I am not trying to discourage anyone from living a vegan lifestyle or to exclude it from a broader mindful lifestyle. Let’s just be realistic about it. Let’s be aware that not everyone has our privileges and let’s not judge those whose lives we cannot even imagine having. Let’s just try to appreciate the fact that nothing is quite as it seems.

Let’s try to understand that we are so privileged that we can choose our diet instead of wondering where our next meal will come from.

~

Relephant reads:

Dear Vegan, there’s Something I have to Say.

A Meat-Eating Yogi: Is a Veggie Diet the Only Option for a Spiritual Person?

~

Author: Deb Jarrett

Image: courtesy of the author

Editor: Khara-Jade Warren

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Deb Jarrett

Deb Jarrett, at age 40, decided her life needed some shaking up. In fact, she needed to rattle her brains a bit. She was done climbing the corporate ladder, paying mortgages and internet dating—so she quit her job and moved to India to help animals.

Not to be confused with Elizabeth Gilbert, at this point in her life, Deb had done just about all of the self discovery she so desired on therapist couches, yoga retreats, and spiritual workshops. In fact, she Eats very carefully, due to the risk of bacteria and parasites. She no longer Prays after experiencing the harsh reality of the developing world on a day-to-day basis and believes compassionate action is the answer. However, she did find Love with a younger Indian man.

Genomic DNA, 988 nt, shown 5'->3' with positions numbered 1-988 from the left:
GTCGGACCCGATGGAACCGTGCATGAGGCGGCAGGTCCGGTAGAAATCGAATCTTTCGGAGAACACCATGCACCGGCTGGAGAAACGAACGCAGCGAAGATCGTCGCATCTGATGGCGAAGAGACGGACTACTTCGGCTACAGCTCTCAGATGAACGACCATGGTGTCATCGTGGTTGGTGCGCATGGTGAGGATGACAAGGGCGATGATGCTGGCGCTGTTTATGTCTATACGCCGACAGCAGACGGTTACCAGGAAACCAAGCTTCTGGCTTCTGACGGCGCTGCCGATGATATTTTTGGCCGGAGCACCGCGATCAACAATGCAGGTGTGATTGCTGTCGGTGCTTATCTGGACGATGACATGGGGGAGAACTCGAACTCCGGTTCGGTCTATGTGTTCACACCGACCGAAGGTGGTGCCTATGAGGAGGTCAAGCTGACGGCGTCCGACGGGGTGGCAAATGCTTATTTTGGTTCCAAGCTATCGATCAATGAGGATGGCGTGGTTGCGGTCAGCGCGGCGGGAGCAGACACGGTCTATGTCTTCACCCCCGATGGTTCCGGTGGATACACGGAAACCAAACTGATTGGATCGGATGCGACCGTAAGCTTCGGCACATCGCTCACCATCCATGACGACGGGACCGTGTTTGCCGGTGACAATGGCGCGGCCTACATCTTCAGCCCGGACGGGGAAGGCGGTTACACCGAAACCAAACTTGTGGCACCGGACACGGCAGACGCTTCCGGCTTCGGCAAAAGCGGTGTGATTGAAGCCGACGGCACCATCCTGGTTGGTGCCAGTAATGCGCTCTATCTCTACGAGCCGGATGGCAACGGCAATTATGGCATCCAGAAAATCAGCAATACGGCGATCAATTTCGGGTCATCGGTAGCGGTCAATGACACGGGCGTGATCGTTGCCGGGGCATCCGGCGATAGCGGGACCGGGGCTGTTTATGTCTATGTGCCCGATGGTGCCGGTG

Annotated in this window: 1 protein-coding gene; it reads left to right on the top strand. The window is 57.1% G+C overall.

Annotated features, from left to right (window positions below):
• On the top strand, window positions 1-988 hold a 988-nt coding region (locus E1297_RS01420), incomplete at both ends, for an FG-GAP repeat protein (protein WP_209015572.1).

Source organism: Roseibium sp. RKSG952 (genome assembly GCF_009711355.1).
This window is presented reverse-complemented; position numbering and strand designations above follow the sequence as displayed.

You can find more of her writing and learn about her work with animals on her website or Facebook.

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agargmd Dec 9, 2018 5:03am

Deb, first of all, thank you for efforts and for your work in India. I can speak as an Indian immigrant and I can say confidently that MEAT is a WHITE PRIVILEGE because when we came to this country as immigrants, we were eating lentils and rice, peas and potatoes, tomatoes and spinach, and not even bread, we purchased a big bag of flour and mum made chapatis. No iron deficiency, no protein deficiency. As a doctor I can say that vegan can be 100% healthy with a little bit of planning. Sorry it did not work out for you, but please do not give people the impression that it is not healthy. Direct them to doctors such as me or the Academy of Nutrition and Dietetics who says that total vegetarian / vegan diets can be healthy at all stages of life. Consider this: grass fed / organic meat is at least $10-$15 per lb. whilst lentils are about 8 lbs for $10 and heal disease, prevent cancer and are good for food security as they are stored dry and last a long time. Again, I appreciate your efforts. Namaste.

Audrey Yerdua Aug 31, 2018 4:23am

Imagine if all the money and work that went towards animal argiculture went towards a variety of plant production.

Stephen Paul Jul 26, 2018 10:53am

Hmm, perhaps reframing what veganism actually is will help: All humans have a privilege to torture, rape and kill other sentient creatures. Those who recognise and act to mitigate this privilege are called vegans.

Esmarelda Vanhelsing Jun 26, 2018 7:28am